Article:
F-16 Makes Landing In Suburban Chicago
Aug. 17, 1986
CHICAGO (AP) _ An Air Force pilot was ''seconds from ejecting'' Saturday when his F-16 lost power 15,000 feet over a densely populated suburb, but a civilian air traffic controller guided him to a safe landing.
''He had one chance to land, and if it missed, he would have gone in a populated area,'' said Mort Edelstein, a spokesman for the Federal Aviation Administration. ''It could have been a disaster.''
The plane was one of two headed for mid-air refueling over Lake Michigan when its oil pressure dropped at 23,000 feet, about 20 miles from O'Hare International Airport, Edelstein said.
The engine failed seconds later.
Pilot Vince Amato of Lafayette, Ind., was guided to an emergency landing at Glenview Naval Air Force Base by Jeff McCoy, an air traffic controller at O'Hare, Edelstein said.
''I had to tell him when to start a turn and when to stop the turn,'' McCoy said. ''He had no control really over how fast he was going to descend, so when he broke out (of the clouds) there was the runway.''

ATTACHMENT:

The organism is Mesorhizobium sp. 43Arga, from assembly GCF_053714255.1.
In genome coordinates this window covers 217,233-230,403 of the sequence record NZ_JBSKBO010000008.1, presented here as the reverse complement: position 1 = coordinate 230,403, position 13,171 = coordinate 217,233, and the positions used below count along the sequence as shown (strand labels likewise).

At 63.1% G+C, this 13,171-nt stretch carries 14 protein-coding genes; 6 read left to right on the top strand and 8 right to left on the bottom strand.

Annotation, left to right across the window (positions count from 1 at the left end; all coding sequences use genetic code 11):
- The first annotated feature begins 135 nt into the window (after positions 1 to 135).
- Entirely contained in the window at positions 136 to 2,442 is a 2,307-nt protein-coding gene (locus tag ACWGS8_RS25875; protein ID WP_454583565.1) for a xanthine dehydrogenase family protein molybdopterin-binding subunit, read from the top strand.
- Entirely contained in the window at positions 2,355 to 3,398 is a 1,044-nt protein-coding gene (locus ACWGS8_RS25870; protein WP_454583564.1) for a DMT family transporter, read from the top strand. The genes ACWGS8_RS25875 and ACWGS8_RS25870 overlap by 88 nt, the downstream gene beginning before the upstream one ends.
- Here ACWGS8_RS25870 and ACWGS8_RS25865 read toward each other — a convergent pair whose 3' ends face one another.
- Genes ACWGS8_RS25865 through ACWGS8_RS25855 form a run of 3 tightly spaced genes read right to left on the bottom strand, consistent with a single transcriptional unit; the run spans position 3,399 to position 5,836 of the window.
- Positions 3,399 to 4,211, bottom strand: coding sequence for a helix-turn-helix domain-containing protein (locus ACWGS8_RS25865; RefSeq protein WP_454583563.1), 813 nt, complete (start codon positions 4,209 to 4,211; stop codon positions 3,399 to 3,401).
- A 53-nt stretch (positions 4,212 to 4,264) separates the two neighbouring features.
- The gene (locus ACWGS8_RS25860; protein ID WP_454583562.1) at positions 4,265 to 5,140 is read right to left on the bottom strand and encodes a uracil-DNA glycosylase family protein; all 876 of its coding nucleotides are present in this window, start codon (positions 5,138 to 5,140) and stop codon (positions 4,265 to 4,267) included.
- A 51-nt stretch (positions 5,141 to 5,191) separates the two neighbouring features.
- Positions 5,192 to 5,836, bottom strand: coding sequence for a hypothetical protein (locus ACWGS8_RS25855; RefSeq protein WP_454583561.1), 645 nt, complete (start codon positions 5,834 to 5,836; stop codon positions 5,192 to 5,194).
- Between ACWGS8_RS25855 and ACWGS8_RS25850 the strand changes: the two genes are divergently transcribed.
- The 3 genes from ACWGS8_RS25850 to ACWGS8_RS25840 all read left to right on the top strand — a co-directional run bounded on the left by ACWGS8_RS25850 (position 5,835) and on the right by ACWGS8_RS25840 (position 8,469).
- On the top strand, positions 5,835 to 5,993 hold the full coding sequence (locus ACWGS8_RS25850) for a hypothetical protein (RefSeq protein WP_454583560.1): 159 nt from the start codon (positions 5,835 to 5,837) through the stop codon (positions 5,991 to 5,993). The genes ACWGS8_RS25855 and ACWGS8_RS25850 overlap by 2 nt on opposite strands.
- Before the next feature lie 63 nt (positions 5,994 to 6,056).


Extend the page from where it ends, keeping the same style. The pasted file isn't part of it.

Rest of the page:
''The pilot told him, 'I've got one chance. Make it good. I'm only a couple seconds from ejecting,''' Edelstein said.
''He's going to get every award in the world,'' Edelstein said about McCoy.
The F-16s were on test flights from Carswell Air Force Base in Forth Worth, Texas.
The pilots were ordered to take the jets, manufactured by General Dynamics Corp., over Lake Michigan for refueling before returning to Texas, said Mike Filippell, a spokesman at the Glenview base.
The U.S. Air Force was investigating the cause of the failed engine, Filippell said.
The plane was not damaged and Amato was not hurt, Edelstein said.